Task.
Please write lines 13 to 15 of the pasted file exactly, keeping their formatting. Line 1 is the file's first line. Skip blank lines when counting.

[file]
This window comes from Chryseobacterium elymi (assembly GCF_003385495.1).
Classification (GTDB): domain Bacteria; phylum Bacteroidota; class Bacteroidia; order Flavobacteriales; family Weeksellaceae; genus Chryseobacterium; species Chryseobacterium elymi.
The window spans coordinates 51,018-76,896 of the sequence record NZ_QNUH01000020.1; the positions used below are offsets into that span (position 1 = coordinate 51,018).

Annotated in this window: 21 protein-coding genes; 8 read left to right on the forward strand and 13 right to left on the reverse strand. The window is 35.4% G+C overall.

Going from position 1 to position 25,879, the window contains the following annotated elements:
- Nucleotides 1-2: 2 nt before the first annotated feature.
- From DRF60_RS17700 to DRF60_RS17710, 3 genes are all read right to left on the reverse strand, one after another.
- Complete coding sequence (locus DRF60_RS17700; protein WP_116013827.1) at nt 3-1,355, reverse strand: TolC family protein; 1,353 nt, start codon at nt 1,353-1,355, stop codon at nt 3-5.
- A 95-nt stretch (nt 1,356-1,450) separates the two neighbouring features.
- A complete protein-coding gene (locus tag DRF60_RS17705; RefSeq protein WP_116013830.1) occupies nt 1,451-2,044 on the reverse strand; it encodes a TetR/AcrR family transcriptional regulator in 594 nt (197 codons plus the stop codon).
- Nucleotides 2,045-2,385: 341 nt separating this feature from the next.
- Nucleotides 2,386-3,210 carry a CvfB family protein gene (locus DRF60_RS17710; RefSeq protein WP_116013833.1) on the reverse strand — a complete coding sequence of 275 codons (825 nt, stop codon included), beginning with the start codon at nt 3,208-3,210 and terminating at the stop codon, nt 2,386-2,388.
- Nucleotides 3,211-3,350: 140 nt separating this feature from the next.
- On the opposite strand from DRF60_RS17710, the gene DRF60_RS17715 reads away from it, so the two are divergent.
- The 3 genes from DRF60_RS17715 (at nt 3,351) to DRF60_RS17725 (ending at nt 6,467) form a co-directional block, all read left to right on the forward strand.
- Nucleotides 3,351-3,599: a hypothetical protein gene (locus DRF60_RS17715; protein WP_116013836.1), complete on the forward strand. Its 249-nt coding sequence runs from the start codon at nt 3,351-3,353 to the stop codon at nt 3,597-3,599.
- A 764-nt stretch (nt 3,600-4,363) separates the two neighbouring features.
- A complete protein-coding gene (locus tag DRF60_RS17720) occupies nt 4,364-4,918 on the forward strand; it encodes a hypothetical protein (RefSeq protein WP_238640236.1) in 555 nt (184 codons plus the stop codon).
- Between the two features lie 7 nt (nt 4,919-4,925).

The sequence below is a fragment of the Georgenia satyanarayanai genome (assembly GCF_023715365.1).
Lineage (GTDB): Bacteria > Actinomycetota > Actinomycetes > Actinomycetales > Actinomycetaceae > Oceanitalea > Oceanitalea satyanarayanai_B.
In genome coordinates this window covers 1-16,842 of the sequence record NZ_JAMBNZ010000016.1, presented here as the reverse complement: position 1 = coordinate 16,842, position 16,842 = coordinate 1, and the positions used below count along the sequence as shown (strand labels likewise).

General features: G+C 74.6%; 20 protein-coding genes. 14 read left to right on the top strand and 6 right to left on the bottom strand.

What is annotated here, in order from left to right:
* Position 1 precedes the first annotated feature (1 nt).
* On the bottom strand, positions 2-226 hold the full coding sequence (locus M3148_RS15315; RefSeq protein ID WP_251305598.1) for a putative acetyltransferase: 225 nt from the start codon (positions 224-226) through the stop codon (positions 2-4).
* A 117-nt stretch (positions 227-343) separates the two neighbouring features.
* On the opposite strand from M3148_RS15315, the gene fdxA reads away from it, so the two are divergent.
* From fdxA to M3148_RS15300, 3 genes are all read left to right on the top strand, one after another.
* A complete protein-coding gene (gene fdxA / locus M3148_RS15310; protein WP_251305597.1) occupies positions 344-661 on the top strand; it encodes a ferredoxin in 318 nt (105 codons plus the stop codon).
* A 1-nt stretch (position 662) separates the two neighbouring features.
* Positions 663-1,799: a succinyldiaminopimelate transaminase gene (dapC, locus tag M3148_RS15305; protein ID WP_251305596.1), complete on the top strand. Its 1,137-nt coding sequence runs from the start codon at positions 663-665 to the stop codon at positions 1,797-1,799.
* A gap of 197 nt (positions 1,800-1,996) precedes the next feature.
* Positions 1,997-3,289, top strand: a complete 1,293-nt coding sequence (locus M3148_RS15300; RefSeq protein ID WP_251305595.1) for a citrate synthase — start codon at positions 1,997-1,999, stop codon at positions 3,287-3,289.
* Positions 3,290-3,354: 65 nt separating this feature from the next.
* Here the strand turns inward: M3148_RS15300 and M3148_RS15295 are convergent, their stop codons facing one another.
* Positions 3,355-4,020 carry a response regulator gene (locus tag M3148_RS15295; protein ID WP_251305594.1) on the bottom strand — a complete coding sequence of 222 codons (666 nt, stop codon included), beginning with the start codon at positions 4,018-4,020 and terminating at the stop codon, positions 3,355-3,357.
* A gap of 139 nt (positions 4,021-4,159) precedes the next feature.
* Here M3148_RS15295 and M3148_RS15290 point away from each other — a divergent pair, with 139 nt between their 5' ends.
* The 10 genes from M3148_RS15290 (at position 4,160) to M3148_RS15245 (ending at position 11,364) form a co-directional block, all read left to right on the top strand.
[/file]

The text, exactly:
- Nucleotides 3,211-3,350: 140 nt separating this feature from the next.
- On the opposite strand from DRF60_RS17710, the gene DRF60_RS17715 reads away from it, so the two are divergent.
- The 3 genes from DRF60_RS17715 (at nt 3,351) to DRF60_RS17725 (ending at nt 6,467) form a co-directional block, all read left to right on the forward strand.